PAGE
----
Now it is fall and the light levels are dropping rapidly. The temperature is lagging after. The tank has 15 degrees C now. Last year at this time a small, bushy red algae, highly epiphytic and light pink in color appeared. The same phenomenon has happened now. This year there is even more of it. The algae is quite nice. I wonder what is behind this phenomenon. Is it an algae that is there all year, but thrives best under the current light and temperature settings? Is it an algae that occurs in large quantities in the ocean at this time of the year and has been introduced in water that I add to the tank? The coolest would be if it was one of the forms of an algae that is present in the tank all year. Red algae may have several different reproductive stages, some where they are small and hardly visible, some planctonic and some where they appear as large plants.
There is also a very beautiful green algae, most likely a Cladophora sp. This one is also bushy, but softer. It grows in long, branched, strands. I assume it is a summer species and will disappear soon. Hopefully it comes back next year. The mighty growth of coralline algae and sessile animals is continuing. It is only natural since the growth rate is probably exponential. I assume that in a year from now on there won't be a single lit spot that is not covered by coralline algae. Three different species of sea squirts are now reproducing and showing accelerated growth. They practically only grow in the shaded areas, so they are hard to get good pictures of. In addition at least one species of sponge, Halichondria panicea, has spread. The last 2 of my sea hares died recently. I caught 8 or so last winter. They seemed to do well and laid enormous amounts of eggs. Still they gradually disappeared. I wondered what the cause could be. I actually found the cause after some googling. They have a life span of one year. So old age was probably the cause! I hope I can find some young ones this fall.
A fresh year class of gobies has arrived and the water next to the shore line is swarming with them. I have added quite a few painted gobies and some two spotted gobies. The method of catching them is simple. Sit down on the rock next to the water and stir it a little with a small aquarium net. The gobies come swarming. You see, they are attracted to what they see as a large animal eating in the tidal zone. When such animals, like crabs, birds and wolf fish eat they release pieces for the gobies to take.
I haven't succeeded with pipefish so far. All previous specimens have disappeared within short time. I think the two last ones died from some kind of disease. I have always suspected that the conditions for pipefish aren't optimal in the tank, especially for the species that are adapted to calmer waters. Still, some species can also handle more wavy environments and these should have a better chance. The snake pipefish (Entelurus aequorus) that I have added lately have all been found in relatively wave exposed locations. The only thing I can think of is if they are dependent on free swimming plankton passing just in front of they snouts to stimulate feeding. There is none of that in the tank. However if they can move around a little and catch small crustacean and worms crawling around in the bush then there is a lot of food available. I just added the large specimen on the picture. I'll watch it carefully and see if it gets skinny. In that case it goes back in the ocean.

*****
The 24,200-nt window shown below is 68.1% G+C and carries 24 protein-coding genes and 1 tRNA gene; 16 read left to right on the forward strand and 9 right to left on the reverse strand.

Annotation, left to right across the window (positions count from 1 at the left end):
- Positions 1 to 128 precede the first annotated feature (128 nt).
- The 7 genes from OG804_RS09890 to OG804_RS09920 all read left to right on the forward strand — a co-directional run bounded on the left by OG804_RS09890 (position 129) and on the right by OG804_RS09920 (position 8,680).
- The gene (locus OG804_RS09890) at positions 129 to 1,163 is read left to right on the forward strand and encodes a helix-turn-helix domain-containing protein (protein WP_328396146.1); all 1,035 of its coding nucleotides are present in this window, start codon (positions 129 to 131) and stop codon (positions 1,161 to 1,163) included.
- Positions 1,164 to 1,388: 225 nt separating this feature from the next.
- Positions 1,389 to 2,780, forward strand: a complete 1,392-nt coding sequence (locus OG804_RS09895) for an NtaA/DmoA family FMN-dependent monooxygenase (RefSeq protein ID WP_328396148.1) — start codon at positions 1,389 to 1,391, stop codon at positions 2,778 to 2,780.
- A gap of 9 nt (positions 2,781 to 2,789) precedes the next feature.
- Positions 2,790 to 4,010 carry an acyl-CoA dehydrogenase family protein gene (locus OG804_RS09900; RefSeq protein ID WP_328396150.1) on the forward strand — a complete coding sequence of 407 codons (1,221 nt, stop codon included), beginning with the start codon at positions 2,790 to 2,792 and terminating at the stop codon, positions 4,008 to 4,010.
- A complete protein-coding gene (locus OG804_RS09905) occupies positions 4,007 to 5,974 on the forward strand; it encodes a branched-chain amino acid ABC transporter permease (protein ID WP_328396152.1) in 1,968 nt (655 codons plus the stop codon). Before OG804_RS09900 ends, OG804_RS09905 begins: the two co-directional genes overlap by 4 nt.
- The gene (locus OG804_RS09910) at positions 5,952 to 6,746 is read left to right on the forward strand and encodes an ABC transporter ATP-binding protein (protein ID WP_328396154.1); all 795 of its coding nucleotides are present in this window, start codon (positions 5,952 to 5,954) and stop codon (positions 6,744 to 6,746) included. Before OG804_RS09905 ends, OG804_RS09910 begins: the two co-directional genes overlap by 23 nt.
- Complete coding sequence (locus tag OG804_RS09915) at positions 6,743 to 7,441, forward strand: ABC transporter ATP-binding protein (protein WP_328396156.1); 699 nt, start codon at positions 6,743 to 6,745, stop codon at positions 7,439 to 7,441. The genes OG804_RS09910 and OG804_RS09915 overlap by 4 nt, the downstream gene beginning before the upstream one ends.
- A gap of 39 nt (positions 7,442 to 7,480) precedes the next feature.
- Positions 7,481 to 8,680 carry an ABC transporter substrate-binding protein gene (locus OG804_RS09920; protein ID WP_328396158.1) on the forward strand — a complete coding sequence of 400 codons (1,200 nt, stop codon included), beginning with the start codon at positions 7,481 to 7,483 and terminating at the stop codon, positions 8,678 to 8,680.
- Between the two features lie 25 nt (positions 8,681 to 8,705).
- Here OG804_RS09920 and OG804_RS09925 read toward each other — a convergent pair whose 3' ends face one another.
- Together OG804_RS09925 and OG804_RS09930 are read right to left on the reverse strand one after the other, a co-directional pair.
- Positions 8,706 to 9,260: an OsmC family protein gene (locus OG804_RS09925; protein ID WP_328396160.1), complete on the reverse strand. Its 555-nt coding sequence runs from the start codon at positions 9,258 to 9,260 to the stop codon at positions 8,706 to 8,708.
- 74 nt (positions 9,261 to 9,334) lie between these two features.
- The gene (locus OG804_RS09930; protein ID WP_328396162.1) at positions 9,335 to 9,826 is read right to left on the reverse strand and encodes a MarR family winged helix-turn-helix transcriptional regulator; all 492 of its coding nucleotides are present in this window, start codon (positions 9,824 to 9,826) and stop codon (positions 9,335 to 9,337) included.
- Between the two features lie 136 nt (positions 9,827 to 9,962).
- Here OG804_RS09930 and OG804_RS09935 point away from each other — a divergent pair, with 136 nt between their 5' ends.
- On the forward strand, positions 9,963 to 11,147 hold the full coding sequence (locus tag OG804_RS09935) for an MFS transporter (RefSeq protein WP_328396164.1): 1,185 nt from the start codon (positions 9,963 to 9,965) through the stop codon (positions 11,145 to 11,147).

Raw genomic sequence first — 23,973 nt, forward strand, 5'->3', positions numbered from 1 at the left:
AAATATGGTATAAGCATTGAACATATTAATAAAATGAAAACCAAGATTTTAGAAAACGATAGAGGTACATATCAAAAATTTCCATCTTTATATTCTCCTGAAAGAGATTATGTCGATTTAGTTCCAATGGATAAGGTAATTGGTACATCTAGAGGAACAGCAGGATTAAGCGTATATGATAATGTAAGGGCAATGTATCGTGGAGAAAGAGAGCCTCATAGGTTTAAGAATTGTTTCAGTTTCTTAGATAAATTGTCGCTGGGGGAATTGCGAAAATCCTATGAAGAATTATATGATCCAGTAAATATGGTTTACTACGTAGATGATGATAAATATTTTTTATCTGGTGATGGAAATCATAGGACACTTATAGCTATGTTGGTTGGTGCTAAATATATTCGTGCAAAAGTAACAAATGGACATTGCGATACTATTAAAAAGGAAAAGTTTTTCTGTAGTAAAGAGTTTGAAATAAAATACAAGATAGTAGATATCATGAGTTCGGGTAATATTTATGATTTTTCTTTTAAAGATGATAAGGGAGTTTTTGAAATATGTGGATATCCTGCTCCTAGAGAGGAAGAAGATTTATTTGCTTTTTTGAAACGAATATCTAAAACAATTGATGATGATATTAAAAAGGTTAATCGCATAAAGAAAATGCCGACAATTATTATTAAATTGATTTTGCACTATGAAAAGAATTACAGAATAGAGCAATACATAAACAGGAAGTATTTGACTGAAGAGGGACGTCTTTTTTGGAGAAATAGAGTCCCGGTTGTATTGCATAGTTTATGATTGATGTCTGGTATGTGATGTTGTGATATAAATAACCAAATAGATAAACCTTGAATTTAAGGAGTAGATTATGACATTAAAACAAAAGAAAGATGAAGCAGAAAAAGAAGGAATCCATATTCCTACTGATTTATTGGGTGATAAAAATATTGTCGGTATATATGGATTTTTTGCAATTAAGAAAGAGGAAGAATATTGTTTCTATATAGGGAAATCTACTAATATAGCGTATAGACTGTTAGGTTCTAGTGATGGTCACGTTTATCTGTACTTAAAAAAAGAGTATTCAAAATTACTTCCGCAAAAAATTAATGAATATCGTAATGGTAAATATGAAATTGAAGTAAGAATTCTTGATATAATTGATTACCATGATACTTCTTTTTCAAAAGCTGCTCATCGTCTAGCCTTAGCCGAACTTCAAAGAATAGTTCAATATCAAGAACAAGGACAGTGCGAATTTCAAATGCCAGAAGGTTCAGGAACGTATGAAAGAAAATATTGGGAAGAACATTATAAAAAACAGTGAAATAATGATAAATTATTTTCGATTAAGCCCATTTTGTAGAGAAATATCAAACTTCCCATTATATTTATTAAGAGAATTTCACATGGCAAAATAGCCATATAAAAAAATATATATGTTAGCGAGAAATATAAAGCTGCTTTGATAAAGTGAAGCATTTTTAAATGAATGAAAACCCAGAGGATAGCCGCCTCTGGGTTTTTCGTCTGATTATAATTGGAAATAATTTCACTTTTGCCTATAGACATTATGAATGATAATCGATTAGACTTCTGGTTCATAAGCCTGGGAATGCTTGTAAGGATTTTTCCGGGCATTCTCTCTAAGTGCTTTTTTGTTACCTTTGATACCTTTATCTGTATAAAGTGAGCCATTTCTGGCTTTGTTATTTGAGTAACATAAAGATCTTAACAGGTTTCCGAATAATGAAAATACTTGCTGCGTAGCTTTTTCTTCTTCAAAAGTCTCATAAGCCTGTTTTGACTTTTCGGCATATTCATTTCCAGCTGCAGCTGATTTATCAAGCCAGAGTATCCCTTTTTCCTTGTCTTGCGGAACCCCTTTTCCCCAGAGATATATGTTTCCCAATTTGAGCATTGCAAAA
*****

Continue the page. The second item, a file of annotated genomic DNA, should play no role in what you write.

The project with carbon stalled a bit. I ordered carbon and a large reactor from aquaristic.net in Germany. After 7 weeks I still hadn't heard anything from them. So I cancelled the order. I have generally had a good impression with that shop, but in the end what counts is the ability to deliver. Anyway, it was kind of lucky for me since I have read, and tested, that carbon isn't all that efficient against miscoloring anyway. The next step now is to try out ozone instead.
At first I was sceptical to ozone. I was worried about the dangers of using this very oxidizing material. Deltec's pages, for example, mention that ozone can "literally strip the skin off your fish". Scary. Ozone in the air is toxic to humans, and should be avoided. Still, after reading Randy Holmes-Farley's excellent articles about ozone in Reefkeeping magazine the picture is slightly different. For example, to sterilize water you need concentrations that are more than 20 times the ones used in aquarium settings and the contact time must be long, perhaps over an hour. In an aquarium setting we are talking about a few seconds with concentrations that barely affect bacteria. Tests had shown that bacterial concentrations did not change in water passing through an ozone reactor. The the question changed from "Is it too strong?" to "Does it do anything at all?". According to Randy Holmes-Farley coloring agents are particularly vulnerable to ozone because of their double carbon molecule bindings. So ozone will target them specifically. That gives some hope. I ordered a redox monitor from Marine Depot in California and received it after a few days. The ozone generator ordered on the same day, from a Norwegian company, and that was supposed to be in stock, still hasn't been shipped after almost 4 weeks.
I cleaned my skimmer recently. Now I found out what kind of environment the barnacles need to grow and prosper. Both the skimmer body itself and the tubing were full of large thriving barnacles. The barnacles in the skimmer body preferred the upper and most turbulent part. The conclusion must be that the type of tank that I have is not suited for this barnacle species (Semibalanus balanoides). They need a much more high energy and turbulent environment. Still, it is very nice to see that there is quite a lot of food for this kind of filter feeder in the tank. There are other barnacle species adapted to deeper calmer waters. But it is unlikely that I will be able to find and identify any larvae of those.